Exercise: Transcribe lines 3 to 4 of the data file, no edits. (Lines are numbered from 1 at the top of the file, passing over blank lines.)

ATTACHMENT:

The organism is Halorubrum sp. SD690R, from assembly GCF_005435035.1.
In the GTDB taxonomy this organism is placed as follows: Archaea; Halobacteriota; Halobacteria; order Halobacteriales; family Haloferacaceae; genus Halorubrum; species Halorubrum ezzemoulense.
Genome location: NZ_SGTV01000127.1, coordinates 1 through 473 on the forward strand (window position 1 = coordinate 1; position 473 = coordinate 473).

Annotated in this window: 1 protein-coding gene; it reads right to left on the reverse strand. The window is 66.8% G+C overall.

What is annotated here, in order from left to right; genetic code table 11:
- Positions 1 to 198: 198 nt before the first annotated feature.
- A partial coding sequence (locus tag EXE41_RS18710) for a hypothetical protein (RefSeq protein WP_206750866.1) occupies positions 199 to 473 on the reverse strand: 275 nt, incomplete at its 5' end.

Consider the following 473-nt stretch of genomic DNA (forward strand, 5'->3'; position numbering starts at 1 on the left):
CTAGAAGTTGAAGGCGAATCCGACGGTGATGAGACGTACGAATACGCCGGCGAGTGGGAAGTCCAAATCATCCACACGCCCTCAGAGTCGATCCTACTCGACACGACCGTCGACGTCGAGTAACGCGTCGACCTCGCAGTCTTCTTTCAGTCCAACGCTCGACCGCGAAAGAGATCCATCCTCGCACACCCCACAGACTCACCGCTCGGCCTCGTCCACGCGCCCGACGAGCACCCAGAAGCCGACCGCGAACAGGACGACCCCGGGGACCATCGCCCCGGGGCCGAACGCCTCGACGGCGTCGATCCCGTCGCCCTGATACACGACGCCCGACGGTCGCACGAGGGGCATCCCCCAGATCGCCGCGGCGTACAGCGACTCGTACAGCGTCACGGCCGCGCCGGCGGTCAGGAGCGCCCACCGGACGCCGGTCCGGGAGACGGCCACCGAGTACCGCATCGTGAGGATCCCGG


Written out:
Genome location: NZ_SGTV01000127.1, coordinates 1 through 473 on the forward strand (window position 1 = coordinate 1; position 473 = coordinate 473).

Annotated in this window: 1 protein-coding gene; it reads right to left on the reverse strand. The window is 66.8% G+C overall.